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Individual differences |
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Biological: Behavioural genetics · Evolutionary psychology · Neuroanatomy · Neurochemistry · Neuroendocrinology · Neuroscience · Psychoneuroimmunology · Physiological Psychology · Psychopharmacology (Index, Outline)
A DNA polymerase is an enzyme that assists in DNA replication. Such enzymes catalyze the polymerization of deoxyribonucleotides alongside a DNA strand, which they "read" and use as a template. The newly-polymerized molecule is complementary to the template strand and identical to the template's partner strand.
DNA polymerase can only add free nucleotides to the 3’ end of the newly forming strand. This results in elongation of the new strand in a 5’-> 3’ direction. No known DNA polymerase is able to begin a new chain (de novo). They can only add a nucleotide onto a preexisting 3'-OH group. For this reason, DNA polymerase needs a primer at which it can add the first nucleotide. Primers consist of RNA and DNA bases with the first two bases always being RNA, and are synthesized by another enzyme called primase. An enzyme known as a helicase is required to unwind DNA from a double-strand structure to a single-strand structure to facilitate replication of each strand consistent with the semiconservative model of DNA replication.
Error correction is a property of some, but not all, DNA polymerases. This process corrects mistakes in newly-synthesized DNA. When an incorrect base pair is recognized, DNA polymerase reverses its direction by one base pair of DNA. The 3'->5' exonuclease activity of the enzyme allows the incorrect base pair to be excised (this activity is known as proofreading). Following base excision, the polymerase can re-insert the correct base and replication can continue.
Variation across speciesEdit
DNA polymerases have highly-conserved structure, which means that their overall catalytic subunits vary, on a whole, very little from species to species. Conserved structures usually indicate evolutionary advantages.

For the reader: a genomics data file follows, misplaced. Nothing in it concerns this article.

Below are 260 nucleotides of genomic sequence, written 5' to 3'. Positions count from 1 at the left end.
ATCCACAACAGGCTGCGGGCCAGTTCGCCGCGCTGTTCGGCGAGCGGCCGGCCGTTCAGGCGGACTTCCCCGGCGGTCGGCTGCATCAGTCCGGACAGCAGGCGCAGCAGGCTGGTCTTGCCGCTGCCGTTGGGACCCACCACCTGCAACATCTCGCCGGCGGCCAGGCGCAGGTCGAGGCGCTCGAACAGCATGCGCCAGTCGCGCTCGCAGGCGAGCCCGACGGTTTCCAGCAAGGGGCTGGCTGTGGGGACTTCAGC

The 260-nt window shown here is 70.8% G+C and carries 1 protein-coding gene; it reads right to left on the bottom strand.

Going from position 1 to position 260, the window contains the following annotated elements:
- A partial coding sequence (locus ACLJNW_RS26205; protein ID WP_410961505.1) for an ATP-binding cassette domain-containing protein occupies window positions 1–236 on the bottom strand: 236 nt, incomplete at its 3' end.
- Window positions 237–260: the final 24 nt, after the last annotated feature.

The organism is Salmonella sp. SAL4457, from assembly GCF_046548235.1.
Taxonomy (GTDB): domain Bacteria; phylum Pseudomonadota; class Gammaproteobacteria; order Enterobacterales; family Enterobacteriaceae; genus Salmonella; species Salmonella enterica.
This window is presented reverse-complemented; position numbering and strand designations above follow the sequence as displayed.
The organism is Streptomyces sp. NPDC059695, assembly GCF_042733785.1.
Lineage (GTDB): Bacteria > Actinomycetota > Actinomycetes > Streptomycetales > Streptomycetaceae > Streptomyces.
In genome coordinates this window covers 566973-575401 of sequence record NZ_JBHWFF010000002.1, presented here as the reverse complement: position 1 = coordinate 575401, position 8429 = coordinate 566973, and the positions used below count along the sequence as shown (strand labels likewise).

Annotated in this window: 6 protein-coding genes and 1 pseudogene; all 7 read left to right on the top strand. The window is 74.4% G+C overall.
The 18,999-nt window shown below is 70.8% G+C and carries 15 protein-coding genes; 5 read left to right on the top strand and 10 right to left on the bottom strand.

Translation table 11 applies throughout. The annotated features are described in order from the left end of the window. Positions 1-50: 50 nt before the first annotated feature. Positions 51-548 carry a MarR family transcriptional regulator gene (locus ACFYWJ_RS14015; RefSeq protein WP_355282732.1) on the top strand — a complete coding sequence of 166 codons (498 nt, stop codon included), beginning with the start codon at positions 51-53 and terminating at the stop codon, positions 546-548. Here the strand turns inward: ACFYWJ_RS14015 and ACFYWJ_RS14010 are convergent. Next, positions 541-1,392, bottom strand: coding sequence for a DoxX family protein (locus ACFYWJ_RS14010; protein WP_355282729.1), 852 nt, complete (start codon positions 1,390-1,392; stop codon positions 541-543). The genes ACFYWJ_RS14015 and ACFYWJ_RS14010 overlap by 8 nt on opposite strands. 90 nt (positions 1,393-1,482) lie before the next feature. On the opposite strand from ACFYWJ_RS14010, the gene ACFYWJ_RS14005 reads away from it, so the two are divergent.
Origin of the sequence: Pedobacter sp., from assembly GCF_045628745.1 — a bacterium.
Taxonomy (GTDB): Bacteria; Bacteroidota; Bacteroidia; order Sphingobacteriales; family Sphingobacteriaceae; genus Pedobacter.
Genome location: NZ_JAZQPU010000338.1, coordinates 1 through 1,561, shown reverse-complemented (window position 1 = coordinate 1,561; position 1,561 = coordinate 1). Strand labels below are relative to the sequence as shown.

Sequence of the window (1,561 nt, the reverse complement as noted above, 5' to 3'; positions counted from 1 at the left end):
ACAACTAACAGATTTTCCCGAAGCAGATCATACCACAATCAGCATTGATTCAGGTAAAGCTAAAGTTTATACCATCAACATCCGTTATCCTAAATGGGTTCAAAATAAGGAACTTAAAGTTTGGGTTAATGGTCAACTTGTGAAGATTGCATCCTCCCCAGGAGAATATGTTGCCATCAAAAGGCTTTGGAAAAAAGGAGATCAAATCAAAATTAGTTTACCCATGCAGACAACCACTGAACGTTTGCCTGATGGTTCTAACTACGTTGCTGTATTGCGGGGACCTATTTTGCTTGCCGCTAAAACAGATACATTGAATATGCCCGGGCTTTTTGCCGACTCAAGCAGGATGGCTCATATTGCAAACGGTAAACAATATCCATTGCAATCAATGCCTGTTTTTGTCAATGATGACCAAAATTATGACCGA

Some viruses also encode special DNA polymerases which may selectively replicate viral DNA through a variety of mechanisms. Retroviruses encode an unusual DNA polymerase called reverse transcriptase, which is an RNA-dependent DNA polymerase (RdDp). It polymerizes DNA from a template of RNA.
DNA polymerase familiesEdit
Based on sequence homology, DNA polymerases can be further subdivided into seven different families A, B, C, D, X, Y, and RT.
Family A polymerases contain both replicative and repair polymerases. Replicative members from this family include the extensively studied T7 DNA polymerase as well as the eukaryotic mitochondrial DNA Polymerase γ. Among the repair polymerases are E. coli DNA pol I, Thermus aquaticus pol I, and Bacillus stearothermophilus pol I. These repair polymerases are involved in excision repair and processing of Okazaki fragments generated during lagging strand synthesis.
Family B polymerases mostly contain replicative polymerases and include the major eukaryotic DNA polymerases α, δ, ε, and also DNA polymerase ζ. Family B also includes DNA polymerases encoded by some bacteria and bacteriophages, of which the best characterized are from T4, Phi29 and RB69 bacteriophages. These enzymes are involved in both leading and lagging strand synthesis. A hallmark of the B family of polymerases is remarkable accuracy during replication and many have strong 3'-5' exonuclease activity (except DNA polymerase α and ζ which have no proofreading activity).
Family C polymerases are the primary bacterial chromosomal replicative enzymes and thus have polymerase and 3'-5' exonuclease activity.
Family D polymerases are still not very well characterized. All known examples are found in the Euryarchaeota subdomain of Archaea and are thought to be replicative polymerases.